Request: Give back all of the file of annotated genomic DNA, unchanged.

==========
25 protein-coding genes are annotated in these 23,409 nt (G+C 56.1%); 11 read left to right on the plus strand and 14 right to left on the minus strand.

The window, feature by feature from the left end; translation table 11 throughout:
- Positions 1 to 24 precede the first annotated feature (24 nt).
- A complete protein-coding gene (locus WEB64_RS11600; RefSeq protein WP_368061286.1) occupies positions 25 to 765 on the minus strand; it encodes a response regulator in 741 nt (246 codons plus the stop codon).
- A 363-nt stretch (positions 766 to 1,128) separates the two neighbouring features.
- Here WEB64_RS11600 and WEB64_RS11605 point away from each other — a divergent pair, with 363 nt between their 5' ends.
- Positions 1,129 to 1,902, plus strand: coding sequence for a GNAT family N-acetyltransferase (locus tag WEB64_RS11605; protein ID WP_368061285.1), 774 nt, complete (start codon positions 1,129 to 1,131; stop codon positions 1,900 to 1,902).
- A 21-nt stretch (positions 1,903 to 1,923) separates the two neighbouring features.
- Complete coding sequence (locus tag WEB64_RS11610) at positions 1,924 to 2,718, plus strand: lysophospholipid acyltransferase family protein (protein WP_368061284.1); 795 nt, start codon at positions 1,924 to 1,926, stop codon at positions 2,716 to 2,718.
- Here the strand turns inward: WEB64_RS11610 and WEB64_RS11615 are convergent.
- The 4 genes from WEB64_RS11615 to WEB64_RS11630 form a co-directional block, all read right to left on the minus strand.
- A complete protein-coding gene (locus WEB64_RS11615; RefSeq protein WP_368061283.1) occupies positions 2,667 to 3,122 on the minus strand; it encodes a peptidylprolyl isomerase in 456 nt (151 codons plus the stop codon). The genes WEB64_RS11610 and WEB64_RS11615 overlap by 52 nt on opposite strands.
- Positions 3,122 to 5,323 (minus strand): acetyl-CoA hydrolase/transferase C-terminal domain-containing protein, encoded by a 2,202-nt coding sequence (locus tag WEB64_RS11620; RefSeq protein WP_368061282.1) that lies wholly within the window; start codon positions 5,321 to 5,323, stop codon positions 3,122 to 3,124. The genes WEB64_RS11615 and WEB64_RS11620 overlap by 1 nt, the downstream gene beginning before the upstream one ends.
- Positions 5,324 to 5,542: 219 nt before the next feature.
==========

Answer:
25 protein-coding genes are annotated in these 23,409 nt (G+C 56.1%); 11 read left to right on the plus strand and 14 right to left on the minus strand.

The window, feature by feature from the left end; translation table 11 throughout:
- Positions 1 to 24 precede the first annotated feature (24 nt).
- A complete protein-coding gene (locus WEB64_RS11600; RefSeq protein WP_368061286.1) occupies positions 25 to 765 on the minus strand; it encodes a response regulator in 741 nt (246 codons plus the stop codon).
- A 363-nt stretch (positions 766 to 1,128) separates the two neighbouring features.
- Here WEB64_RS11600 and WEB64_RS11605 point away from each other — a divergent pair, with 363 nt between their 5' ends.
- Positions 1,129 to 1,902, plus strand: coding sequence for a GNAT family N-acetyltransferase (locus tag WEB64_RS11605; protein ID WP_368061285.1), 774 nt, complete (start codon positions 1,129 to 1,131; stop codon positions 1,900 to 1,902).
- A 21-nt stretch (positions 1,903 to 1,923) separates the two neighbouring features.
- Complete coding sequence (locus tag WEB64_RS11610) at positions 1,924 to 2,718, plus strand: lysophospholipid acyltransferase family protein (protein WP_368061284.1); 795 nt, start codon at positions 1,924 to 1,926, stop codon at positions 2,716 to 2,718.
- Here the strand turns inward: WEB64_RS11610 and WEB64_RS11615 are convergent.
- The 4 genes from WEB64_RS11615 to WEB64_RS11630 form a co-directional block, all read right to left on the minus strand.
- A complete protein-coding gene (locus WEB64_RS11615; RefSeq protein WP_368061283.1) occupies positions 2,667 to 3,122 on the minus strand; it encodes a peptidylprolyl isomerase in 456 nt (151 codons plus the stop codon). The genes WEB64_RS11610 and WEB64_RS11615 overlap by 52 nt on opposite strands.
- Positions 3,122 to 5,323 (minus strand): acetyl-CoA hydrolase/transferase C-terminal domain-containing protein, encoded by a 2,202-nt coding sequence (locus tag WEB64_RS11620; RefSeq protein WP_368061282.1) that lies wholly within the window; start codon positions 5,321 to 5,323, stop codon positions 3,122 to 3,124. The genes WEB64_RS11615 and WEB64_RS11620 overlap by 1 nt, the downstream gene beginning before the upstream one ends.
- Positions 5,324 to 5,542: 219 nt before the next feature.